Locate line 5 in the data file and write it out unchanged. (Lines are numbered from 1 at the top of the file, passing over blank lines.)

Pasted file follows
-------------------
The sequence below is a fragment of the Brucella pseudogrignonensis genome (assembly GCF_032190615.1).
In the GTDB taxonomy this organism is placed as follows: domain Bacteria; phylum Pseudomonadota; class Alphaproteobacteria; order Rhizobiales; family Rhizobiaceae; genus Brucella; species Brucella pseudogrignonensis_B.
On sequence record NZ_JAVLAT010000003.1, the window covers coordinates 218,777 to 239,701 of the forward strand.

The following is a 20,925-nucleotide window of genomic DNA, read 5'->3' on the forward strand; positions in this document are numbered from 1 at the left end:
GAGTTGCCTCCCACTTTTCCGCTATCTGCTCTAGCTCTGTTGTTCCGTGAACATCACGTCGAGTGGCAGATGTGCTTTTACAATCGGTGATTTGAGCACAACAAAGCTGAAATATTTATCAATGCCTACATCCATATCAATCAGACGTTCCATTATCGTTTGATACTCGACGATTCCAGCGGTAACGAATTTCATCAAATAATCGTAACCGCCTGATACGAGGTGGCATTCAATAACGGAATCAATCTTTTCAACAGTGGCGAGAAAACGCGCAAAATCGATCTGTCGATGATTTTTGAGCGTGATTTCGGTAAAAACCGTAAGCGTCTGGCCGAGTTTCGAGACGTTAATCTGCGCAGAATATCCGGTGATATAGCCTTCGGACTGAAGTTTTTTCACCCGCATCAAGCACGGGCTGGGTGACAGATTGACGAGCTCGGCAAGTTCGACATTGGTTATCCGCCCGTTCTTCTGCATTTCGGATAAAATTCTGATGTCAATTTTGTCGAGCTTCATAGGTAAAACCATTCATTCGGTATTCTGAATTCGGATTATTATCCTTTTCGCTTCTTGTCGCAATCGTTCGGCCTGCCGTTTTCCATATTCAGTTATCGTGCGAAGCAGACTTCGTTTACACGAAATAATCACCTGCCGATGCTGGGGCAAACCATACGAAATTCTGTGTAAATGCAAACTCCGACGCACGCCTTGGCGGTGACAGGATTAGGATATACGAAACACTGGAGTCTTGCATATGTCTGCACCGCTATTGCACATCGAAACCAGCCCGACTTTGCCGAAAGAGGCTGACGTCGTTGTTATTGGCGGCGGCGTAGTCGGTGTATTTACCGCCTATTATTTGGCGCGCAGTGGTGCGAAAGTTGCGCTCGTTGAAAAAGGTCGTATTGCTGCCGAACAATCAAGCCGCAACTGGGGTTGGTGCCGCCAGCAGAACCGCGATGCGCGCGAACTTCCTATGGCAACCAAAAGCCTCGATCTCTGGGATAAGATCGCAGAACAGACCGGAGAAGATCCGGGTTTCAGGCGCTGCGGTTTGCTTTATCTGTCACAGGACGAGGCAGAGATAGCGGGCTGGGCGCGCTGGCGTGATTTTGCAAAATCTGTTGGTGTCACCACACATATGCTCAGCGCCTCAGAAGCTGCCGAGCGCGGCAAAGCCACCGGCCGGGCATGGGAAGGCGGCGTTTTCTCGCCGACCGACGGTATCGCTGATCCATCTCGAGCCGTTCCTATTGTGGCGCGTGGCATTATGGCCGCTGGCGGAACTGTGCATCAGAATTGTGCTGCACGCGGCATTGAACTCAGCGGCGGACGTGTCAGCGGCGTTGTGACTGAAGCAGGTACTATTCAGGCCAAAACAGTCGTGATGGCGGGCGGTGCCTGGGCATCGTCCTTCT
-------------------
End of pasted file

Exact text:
GAGTTGCCTCCCACTTTTCCGCTATCTGCTCTAGCTCTGTTGTTCCGTGAACATCACGTCGAGTGGCAGATGTGCTTTTACAATCGGTGATTTGAGCACAACAAAGCTGAAATATTTATCAATGCCTACATCCATATCAATCAGACGTTCCATTATCGTTTGATACTCGACGATTCCAGCGGTAACGAATTTCATCAAATAATCGTAACCGCCTGATACGAGGTGGCATTCAATAACGGAATCAATCTTTTCAACAGTGGCGAGAAAACGCGCAAAATCGATCTGTCGATGATTTTTGAGCGTGATTTCGGTAAAAACCGTAAGCGTCTGGCCGAGTTTCGAGACGTTAATCTGCGCAGAATATCCGGTGATATAGCCTTCGGACTGAAGTTTTTTCACCCGCATCAAGCACGGGCTGGGTGACAGATTGACGAGCTCGGCAAGTTCGACATTGGTTATCCGCCCGTTCTTCTGCATTTCGGATAAAATTCTGATGTCAATTTTGTCGAGCTTCATAGGTAAAACCATTCATTCGGTATTCTGAATTCGGATTATTATCCTTTTCGCTTCTTGTCGCAATCGTTCGGCCTGCCGTTTTCCATATTCAGTTATCGTGCGAAGCAGACTTCGTTTACACGAAATAATCACCTGCCGATGCTGGGGCAAACCATACGAAATTCTGTGTAAATGCAAACTCCGACGCACGCCTTGGCGGTGACAGGATTAGGATATACGAAACACTGGAGTCTTGCATATGTCTGCACCGCTATTGCACATCGAAACCAGCCCGACTTTGCCGAAAGAGGCTGACGTCGTTGTTATTGGCGGCGGCGTAGTCGGTGTATTTACCGCCTATTATTTGGCGCGCAGTGGTGCGAAAGTTGCGCTCGTTGAAAAAGGTCGTATTGCTGCCGAACAATCAAGCCGCAACTGGGGTTGGTGCCGCCAGCAGAACCGCGATGCGCGCGAACTTCCTATGGCAACCAAAAGCCTCGATCTCTGGGATAAGATCGCAGAACAGACCGGAGAAGATCCGGGTTTCAGGCGCTGCGGTTTGCTTTATCTGTCACAGGACGAGGCAGAGATAGCGGGCTGGGCGCGCTGGCGTGATTTTGCAAAATCTGTTGGTGTCACCACACATATGCTCAGCGCCTCAGAAGCTGCCGAGCGCGGCAAAGCCACCGGCCGGGCATGGGAAGGCGGCGTTTTCTCGCCGACCGACGGTATCGCTGATCCATCTCGAGCCGTTCCTATTGTGGCGCGTGGCATTATGGCCGCTGGCGGAACTGTGCATCAGAATTGTGCTGCACGCGGCATTGAACTCAGCGGCGGACGTGTCAGCGGCGTTGTGACTGAAGCAGGTACTATTCAGGCCAAAACAGTCGTGATGGCGGGCGGTGCCTGGGCATCGTCCTTCT